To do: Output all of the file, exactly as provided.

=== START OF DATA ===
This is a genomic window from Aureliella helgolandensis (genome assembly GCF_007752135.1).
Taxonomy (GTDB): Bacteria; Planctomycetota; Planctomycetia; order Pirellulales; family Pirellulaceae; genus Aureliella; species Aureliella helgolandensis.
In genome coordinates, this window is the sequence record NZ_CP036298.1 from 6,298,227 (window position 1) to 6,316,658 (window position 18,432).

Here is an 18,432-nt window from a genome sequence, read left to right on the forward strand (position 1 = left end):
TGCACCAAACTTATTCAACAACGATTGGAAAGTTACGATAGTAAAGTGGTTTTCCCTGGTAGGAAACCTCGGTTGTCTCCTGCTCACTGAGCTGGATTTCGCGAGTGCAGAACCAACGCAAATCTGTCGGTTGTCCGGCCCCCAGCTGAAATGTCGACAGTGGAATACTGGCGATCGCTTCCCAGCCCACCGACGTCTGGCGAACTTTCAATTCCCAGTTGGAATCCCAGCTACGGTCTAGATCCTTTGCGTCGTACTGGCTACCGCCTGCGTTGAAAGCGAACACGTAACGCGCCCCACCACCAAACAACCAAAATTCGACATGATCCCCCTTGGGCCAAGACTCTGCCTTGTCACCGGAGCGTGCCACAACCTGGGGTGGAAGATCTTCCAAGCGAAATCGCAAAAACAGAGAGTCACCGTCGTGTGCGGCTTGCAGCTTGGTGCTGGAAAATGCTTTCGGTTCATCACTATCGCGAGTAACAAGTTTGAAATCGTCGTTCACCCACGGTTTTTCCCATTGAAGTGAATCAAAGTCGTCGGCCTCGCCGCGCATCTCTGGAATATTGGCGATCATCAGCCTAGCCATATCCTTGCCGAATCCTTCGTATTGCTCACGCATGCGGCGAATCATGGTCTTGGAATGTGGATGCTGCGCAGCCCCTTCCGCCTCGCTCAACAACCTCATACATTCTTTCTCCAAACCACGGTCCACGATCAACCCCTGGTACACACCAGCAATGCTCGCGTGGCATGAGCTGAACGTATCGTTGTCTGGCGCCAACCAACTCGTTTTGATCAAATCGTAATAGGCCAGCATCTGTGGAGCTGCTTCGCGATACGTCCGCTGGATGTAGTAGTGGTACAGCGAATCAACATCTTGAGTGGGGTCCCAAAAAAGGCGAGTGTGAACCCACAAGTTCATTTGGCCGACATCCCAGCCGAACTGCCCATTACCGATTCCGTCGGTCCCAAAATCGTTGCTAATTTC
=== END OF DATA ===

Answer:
This is a genomic window from Aureliella helgolandensis (genome assembly GCF_007752135.1).
Taxonomy (GTDB): Bacteria; Planctomycetota; Planctomycetia; order Pirellulales; family Pirellulaceae; genus Aureliella; species Aureliella helgolandensis.
In genome coordinates, this window is the sequence record NZ_CP036298.1 from 6,298,227 (window position 1) to 6,316,658 (window position 18,432).

Here is an 18,432-nt window from a genome sequence, read left to right on the forward strand (position 1 = left end):
TGCACCAAACTTATTCAACAACGATTGGAAAGTTACGATAGTAAAGTGGTTTTCCCTGGTAGGAAACCTCGGTTGTCTCCTGCTCACTGAGCTGGATTTCGCGAGTGCAGAACCAACGCAAATCTGTCGGTTGTCCGGCCCCCAGCTGAAATGTCGACAGTGGAATACTGGCGATCGCTTCCCAGCCCACCGACGTCTGGCGAACTTTCAATTCCCAGTTGGAATCCCAGCTACGGTCTAGATCCTTTGCGTCGTACTGGCTACCGCCTGCGTTGAAAGCGAACACGTAACGCGCCCCACCACCAAACAACCAAAATTCGACATGATCCCCCTTGGGCCAAGACTCTGCCTTGTCACCGGAGCGTGCCACAACCTGGGGTGGAAGATCTTCCAAGCGAAATCGCAAAAACAGAGAGTCACCGTCGTGTGCGGCTTGCAGCTTGGTGCTGGAAAATGCTTTCGGTTCATCACTATCGCGAGTAACAAGTTTGAAATCGTCGTTCACCCACGGTTTTTCCCATTGAAGTGAATCAAAGTCGTCGGCCTCGCCGCGCATCTCTGGAATATTGGCGATCATCAGCCTAGCCATATCCTTGCCGAATCCTTCGTATTGCTCACGCATGCGGCGAATCATGGTCTTGGAATGTGGATGCTGCGCAGCCCCTTCCGCCTCGCTCAACAACCTCATACATTCTTTCTCCAAACCACGGTCCACGATCAACCCCTGGTACACACCAGCAATGCTCGCGTGGCATGAGCTGAACGTATCGTTGTCTGGCGCCAACCAACTCGTTTTGATCAAATCGTAATAGGCCAGCATCTGTGGAGCTGCTTCGCGATACGTCCGCTGGATGTAGTAGTGGTACAGCGAATCAACATCTTGAGTGGGGTCCCAAAAAAGGCGAGTGTGAACCCACAAGTTCATTTGGCCGACATCCCAGCCGAACTGCCCATTACCGATTCCGTCGGTCCCAAAATCGTTGCTAATTTC